Simply put, the faster your metabolism is, the more calories you will burn per day.
Why is this important? Because, if your body is burning more calories…
It can allow you to eat more food.
The more calories your body burns per day, the more calories you can consume without running into problems. (Weight gain)
It can make weight loss faster/easier.
Even if a faster metabolism isn’t quite enough (in and of itself) to make your entire intended deficit exist, it’s still capable of contributing to that deficit (or adding on to) to some extent… thereby making weight loss happen some degree faster and/or easier.
It can prevent you from gaining weight.
We kinda touched on this benefit already in the first bullet point, but it’s worthy of its own. The faster your metabolic rate is, the more calories you’re capable of eating before the “calories in” side exceeds the “calories out” side. Because when that happens, a caloric surplus exists and the excess calories get stored (primarily) in the form of body fat.
It can lessen the amount of weight you gain.
Even if you can’t speed up your metabolism enough to completely offset the amount of calories you’re eating and fully prevent weight from being gained, it will at least minimise the degree of surplus that exists, which will minimise the amount of fat you gain and/or the speed at which you gain it.
In order to increase your metabolism, you need to either increase your Basal Metabolic Rate, Thermic Effect of Activity, Thermic Effect of Food, Non-Exercise Activity Thermogenesis, or any combination thereof.
So, how do you do that? Here are 5 most significant ways…
How to Increase Your Metabolism
1. Gain More Muscle
450g (1 pound) of lean muscle burns about 6 calories per day at rest. So, one way to increase how many calories your body burns each day is by increasing the amount of muscle mass you have. In addition to boosting your metabolic rate, gaining muscle will also make your body look, feel and perform better in virtually every capacity you can think of.
2. Avoid Losing Muscle While Losing Fat
Ok, so this one doesn’t technically increase your metabolic rate. This is more about minimising how much it slows down while you lose weight, which is still useful and important.
As I’ve talked about many times before, we all use phrases like “weight loss” and “lose weight” even though the only thing we’re trying to lose is body fat.
This matters, because “weight” can be a lot of different things… including muscle. And it can be common for people to lose muscle along with fat during the weight loss process.
This is a problem for many reasons (e.g. your body looks worse, feels worse, gets weaker, etc.), one of which is the effect it has on your metabolism.
3. Eat More Protein
Our body burns calories digesting the food we eat. This is known as the Thermic Effect of Food (TEF).
All of the major macronutrients – Protein, Carbs and Fat – have some degree of thermic effect. It just so happens that protein has the largest of them all.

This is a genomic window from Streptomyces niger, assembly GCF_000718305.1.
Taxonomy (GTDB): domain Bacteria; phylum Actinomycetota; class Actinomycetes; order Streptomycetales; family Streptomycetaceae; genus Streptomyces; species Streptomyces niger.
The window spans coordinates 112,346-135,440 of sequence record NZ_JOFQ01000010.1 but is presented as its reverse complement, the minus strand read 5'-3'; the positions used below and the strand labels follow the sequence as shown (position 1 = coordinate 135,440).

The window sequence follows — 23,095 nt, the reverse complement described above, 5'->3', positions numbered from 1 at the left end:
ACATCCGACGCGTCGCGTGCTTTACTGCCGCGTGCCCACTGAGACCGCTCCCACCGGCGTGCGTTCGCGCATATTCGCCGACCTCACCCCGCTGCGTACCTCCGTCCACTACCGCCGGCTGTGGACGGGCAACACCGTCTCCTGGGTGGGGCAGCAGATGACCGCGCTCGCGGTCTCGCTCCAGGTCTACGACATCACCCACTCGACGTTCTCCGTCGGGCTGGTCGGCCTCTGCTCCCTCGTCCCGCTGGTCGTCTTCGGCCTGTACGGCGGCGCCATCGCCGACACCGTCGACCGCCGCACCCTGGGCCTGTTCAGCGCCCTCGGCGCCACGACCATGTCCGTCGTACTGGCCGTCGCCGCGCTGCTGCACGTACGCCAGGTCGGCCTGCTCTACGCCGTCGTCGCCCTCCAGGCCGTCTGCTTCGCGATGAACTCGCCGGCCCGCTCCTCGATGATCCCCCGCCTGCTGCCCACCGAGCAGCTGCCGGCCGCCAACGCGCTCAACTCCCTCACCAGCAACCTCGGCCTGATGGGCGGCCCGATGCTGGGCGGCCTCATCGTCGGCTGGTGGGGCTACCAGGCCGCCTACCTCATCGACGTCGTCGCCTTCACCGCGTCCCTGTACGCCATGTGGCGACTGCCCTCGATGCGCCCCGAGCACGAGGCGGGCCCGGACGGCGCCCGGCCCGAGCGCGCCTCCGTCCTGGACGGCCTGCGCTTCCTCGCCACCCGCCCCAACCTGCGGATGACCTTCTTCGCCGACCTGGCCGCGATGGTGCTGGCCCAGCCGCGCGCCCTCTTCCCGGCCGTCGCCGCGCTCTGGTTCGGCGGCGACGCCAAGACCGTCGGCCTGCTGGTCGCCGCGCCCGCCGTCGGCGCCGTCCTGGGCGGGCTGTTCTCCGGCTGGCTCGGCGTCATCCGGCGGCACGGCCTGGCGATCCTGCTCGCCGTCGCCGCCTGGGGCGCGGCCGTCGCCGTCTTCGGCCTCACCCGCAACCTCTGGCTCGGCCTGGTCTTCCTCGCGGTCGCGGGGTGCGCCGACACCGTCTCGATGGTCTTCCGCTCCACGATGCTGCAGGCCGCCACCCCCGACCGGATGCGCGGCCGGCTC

Here’s the breakdown:
- Fat: 0 – 3%
- Carbs: 5 – 10%
- Protein: 20 – 30%
What this means is, if you eat a food that contains 100 calories from protein, 20 – 30 of those calories will be burned during digestion. With fat or carbs, you would likely only burn 0 – 10 calories.
For this reason – along with the many other important benefits of protein (it’s a requirement for building muscle, a requirement for maintaining muscle, and a huge factor in controlling hunger – you’ll always want to ensure you’re eating an optimal amount of protein each day.
4. Increase Exercise Activity
Now for the most obvious way of increasing how much you burn: exercising more!
From weight training to cardio, from walking to sprinting, from soccer to basketball, and virtually everything in between… it all burns a meaningful amount calories.
And the longer you do the activity, the more often you do it, and/or the more intense the activity is, the more calories you will burn.
And not only will exercise burn calories while you’re doing it, but higher intensity forms of exercise will actually increase your metabolism in the hours/days after exercising thanks to something called Excess Post-Exercise Oxygen Consumption (EPOC)… thereby causing you to burn even more calories.
5. Increase Non-Exercise Activity
Non-Exercise Activity Thermogenesis (NEAT) is basically every bit of movement and activity happening over the course of the day besides formal exercise. This includes everything from cleaning the house to fidgeting in your chair, and it can actually vary by quite a bit from one person to the next.
Ways to increase NEAT include:
- Stand more and sit less.
- Walk more and drive less.
- Take the stairs instead of the escalator.
- Get up every so often and walk around.
- Play more.
- Go outside more.
- Go more places, do more things.
- Be more active and simply move more in your everyday life.
- A pedometer, or a FitBit, or an app on your phone that tracks how many steps you take a day can be helpful here, as you can then try to gradually improve your numbers and thus how much you’re burning via NEAT.
So there you have it! Tried, tested and proven! 5 ways in which we can naturally boost our metabolism.